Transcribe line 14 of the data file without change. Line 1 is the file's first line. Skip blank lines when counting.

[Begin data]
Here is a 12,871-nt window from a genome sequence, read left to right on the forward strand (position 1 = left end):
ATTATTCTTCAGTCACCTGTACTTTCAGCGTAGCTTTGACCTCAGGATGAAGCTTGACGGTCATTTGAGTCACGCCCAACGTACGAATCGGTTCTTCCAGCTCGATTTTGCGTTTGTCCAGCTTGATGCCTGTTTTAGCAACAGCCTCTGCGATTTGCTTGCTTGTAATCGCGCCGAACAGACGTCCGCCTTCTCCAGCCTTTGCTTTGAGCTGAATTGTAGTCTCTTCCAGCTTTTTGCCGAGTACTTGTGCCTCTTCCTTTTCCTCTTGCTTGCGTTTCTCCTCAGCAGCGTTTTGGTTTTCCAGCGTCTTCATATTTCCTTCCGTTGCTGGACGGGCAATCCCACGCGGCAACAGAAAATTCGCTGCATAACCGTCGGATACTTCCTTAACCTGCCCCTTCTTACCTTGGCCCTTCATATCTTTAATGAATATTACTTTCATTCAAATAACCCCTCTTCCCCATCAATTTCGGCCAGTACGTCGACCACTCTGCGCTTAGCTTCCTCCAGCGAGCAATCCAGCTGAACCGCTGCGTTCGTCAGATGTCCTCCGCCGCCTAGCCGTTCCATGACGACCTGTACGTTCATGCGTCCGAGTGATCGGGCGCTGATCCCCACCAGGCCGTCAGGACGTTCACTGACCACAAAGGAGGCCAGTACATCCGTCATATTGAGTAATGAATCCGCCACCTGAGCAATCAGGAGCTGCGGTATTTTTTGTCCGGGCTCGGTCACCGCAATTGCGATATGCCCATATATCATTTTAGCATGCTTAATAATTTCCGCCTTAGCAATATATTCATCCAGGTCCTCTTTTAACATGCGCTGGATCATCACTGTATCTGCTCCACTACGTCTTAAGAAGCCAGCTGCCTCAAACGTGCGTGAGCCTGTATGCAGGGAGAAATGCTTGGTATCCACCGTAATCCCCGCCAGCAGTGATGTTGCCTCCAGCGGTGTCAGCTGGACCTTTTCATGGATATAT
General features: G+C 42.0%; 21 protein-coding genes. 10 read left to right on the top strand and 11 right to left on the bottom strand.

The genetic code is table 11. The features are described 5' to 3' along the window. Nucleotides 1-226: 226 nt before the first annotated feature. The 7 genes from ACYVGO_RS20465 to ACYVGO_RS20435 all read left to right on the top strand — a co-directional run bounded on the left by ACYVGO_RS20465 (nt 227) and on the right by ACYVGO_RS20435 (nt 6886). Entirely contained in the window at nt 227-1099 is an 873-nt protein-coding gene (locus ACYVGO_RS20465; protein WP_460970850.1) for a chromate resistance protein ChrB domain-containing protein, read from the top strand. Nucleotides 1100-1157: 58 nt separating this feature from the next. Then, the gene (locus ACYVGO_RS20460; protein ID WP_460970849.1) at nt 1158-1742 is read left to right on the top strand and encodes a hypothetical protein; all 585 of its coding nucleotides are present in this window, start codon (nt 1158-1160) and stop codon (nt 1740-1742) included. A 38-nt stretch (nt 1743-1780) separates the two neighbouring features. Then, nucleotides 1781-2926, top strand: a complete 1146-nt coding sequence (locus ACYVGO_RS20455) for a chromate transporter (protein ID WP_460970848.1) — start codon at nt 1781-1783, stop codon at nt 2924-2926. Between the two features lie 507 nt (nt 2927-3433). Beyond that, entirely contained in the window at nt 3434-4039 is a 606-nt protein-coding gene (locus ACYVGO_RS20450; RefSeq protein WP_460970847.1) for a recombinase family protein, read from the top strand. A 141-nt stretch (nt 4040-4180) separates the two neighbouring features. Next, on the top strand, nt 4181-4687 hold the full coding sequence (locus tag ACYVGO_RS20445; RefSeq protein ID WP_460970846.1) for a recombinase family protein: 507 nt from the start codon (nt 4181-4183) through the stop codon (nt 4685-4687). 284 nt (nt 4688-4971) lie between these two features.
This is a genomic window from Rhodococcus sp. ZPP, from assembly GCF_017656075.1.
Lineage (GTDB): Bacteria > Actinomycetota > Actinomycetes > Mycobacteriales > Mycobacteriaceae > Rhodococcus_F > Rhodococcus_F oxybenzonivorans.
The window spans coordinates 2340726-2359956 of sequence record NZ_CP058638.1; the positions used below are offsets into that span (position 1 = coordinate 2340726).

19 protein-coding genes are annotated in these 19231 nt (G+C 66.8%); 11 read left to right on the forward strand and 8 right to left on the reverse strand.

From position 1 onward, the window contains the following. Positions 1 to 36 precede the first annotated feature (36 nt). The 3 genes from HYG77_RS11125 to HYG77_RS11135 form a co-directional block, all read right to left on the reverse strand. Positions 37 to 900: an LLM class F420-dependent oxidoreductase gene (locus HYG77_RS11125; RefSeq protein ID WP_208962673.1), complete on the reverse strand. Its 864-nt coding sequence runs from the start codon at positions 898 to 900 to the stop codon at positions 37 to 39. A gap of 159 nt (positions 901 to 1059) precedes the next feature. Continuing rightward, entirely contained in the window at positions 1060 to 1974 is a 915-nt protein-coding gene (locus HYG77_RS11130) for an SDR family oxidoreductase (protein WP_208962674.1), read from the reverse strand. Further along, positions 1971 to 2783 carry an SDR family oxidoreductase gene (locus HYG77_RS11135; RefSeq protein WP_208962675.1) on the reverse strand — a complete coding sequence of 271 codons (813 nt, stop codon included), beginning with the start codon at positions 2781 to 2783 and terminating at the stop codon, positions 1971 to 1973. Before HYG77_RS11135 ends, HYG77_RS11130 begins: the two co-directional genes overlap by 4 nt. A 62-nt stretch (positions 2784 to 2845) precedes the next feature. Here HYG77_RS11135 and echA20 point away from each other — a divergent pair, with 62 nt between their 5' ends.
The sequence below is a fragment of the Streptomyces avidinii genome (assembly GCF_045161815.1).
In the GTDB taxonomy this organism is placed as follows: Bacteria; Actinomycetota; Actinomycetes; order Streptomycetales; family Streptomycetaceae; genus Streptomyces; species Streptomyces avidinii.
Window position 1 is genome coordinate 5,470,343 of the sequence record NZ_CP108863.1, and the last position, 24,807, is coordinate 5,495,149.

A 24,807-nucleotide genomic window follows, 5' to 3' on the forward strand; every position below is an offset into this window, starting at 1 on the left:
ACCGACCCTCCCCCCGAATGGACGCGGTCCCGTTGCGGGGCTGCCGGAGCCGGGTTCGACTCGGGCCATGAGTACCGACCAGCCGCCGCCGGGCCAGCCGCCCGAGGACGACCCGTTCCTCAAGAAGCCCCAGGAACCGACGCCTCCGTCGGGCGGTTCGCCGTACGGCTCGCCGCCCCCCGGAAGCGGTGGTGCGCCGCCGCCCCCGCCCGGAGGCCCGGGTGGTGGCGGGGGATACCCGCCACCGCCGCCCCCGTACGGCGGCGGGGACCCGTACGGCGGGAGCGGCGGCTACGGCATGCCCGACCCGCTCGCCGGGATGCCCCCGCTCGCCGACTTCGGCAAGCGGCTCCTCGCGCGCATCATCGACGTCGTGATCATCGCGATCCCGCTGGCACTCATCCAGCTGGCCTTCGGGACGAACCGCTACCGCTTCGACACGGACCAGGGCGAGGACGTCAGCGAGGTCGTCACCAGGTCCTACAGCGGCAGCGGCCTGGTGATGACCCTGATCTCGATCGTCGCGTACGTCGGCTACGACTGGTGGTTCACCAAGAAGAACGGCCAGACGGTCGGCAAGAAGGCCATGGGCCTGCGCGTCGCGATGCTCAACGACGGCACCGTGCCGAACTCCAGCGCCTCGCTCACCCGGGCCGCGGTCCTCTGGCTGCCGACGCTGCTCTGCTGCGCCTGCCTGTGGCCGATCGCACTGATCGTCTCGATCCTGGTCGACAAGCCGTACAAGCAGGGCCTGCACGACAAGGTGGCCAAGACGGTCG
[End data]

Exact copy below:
ACCGACCCTCCCCCCGAATGGACGCGGTCCCGTTGCGGGGCTGCCGGAGCCGGGTTCGACTCGGGCCATGAGTACCGACCAGCCGCCGCCGGGCCAGCCGCCCGAGGACGACCCGTTCCTCAAGAAGCCCCAGGAACCGACGCCTCCGTCGGGCGGTTCGCCGTACGGCTCGCCGCCCCCCGGAAGCGGTGGTGCGCCGCCGCCCCCGCCCGGAGGCCCGGGTGGTGGCGGGGGATACCCGCCACCGCCGCCCCCGTACGGCGGCGGGGACCCGTACGGCGGGAGCGGCGGCTACGGCATGCCCGACCCGCTCGCCGGGATGCCCCCGCTCGCCGACTTCGGCAAGCGGCTCCTCGCGCGCATCATCGACGTCGTGATCATCGCGATCCCGCTGGCACTCATCCAGCTGGCCTTCGGGACGAACCGCTACCGCTTCGACACGGACCAGGGCGAGGACGTCAGCGAGGTCGTCACCAGGTCCTACAGCGGCAGCGGCCTGGTGATGACCCTGATCTCGATCGTCGCGTACGTCGGCTACGACTGGTGGTTCACCAAGAAGAACGGCCAGACGGTCGGCAAGAAGGCCATGGGCCTGCGCGTCGCGATGCTCAACGACGGCACCGTGCCGAACTCCAGCGCCTCGCTCACCCGGGCCGCGGTCCTCTGGCTGCCGACGCTGCTCTGCTGCGCCTGCCTGTGGCCGATCGCACTGATCGTCTCGATCCTGGTCGACAAGCCGTACAAGCAGGGCCTGCACGACAAGGTGGCCAAGACGGTCG